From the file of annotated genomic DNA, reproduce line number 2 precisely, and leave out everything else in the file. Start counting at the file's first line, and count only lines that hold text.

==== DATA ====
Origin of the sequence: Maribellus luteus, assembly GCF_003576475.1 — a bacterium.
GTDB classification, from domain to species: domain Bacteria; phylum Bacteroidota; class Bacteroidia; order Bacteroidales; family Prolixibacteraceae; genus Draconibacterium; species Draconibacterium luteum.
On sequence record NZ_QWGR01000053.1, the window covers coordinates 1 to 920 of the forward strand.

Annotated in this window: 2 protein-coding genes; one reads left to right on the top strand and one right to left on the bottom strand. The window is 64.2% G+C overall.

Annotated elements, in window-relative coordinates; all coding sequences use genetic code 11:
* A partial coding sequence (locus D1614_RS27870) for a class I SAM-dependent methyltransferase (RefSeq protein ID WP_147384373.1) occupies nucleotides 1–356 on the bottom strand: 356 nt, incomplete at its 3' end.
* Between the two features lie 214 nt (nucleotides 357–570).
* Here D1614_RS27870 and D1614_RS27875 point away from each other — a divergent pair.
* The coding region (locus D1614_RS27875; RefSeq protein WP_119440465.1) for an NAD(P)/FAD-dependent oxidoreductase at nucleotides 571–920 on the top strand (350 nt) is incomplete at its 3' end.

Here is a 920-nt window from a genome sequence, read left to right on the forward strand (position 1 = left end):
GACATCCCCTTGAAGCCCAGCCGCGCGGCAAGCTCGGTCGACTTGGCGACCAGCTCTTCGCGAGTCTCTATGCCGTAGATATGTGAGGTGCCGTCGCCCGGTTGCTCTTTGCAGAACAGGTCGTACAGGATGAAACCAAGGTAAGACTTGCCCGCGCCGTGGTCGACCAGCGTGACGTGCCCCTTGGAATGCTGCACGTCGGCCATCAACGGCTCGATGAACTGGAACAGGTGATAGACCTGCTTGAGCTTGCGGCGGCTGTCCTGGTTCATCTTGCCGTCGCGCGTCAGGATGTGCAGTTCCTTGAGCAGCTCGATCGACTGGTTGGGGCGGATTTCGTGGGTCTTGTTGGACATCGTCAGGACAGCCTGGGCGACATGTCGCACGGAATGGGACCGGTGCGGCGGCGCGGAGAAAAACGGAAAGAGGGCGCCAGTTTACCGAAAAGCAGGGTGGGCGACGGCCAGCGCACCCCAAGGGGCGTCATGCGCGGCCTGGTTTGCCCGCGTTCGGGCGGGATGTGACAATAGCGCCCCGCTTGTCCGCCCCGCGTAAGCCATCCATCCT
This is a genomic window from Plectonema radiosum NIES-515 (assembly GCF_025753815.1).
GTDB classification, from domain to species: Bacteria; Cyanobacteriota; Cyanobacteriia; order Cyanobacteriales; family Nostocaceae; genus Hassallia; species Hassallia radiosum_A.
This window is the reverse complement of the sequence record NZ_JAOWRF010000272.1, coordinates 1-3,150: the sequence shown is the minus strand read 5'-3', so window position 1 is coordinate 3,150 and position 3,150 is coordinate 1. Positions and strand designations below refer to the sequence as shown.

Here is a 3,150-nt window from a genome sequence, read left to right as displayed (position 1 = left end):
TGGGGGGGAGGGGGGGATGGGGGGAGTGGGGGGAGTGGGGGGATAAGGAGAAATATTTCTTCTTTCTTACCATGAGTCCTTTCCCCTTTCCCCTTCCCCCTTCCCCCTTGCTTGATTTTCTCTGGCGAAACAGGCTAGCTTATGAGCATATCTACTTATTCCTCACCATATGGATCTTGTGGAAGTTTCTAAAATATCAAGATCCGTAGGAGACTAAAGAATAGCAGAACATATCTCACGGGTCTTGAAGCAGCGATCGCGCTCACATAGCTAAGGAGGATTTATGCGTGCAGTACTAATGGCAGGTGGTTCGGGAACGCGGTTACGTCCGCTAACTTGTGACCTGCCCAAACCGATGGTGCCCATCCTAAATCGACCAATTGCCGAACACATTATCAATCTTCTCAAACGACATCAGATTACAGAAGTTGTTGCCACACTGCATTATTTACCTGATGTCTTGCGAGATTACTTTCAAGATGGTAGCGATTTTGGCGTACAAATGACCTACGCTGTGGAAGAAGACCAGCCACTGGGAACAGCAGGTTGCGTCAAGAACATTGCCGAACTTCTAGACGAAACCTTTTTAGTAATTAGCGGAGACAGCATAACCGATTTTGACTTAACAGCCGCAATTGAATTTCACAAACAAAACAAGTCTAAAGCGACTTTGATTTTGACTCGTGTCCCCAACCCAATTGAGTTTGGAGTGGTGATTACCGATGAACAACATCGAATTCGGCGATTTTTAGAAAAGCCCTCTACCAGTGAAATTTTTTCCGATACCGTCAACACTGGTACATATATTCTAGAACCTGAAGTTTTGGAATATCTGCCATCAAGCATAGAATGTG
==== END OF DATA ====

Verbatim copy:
GTDB classification, from domain to species: domain Bacteria; phylum Bacteroidota; class Bacteroidia; order Bacteroidales; family Prolixibacteraceae; genus Draconibacterium; species Draconibacterium luteum.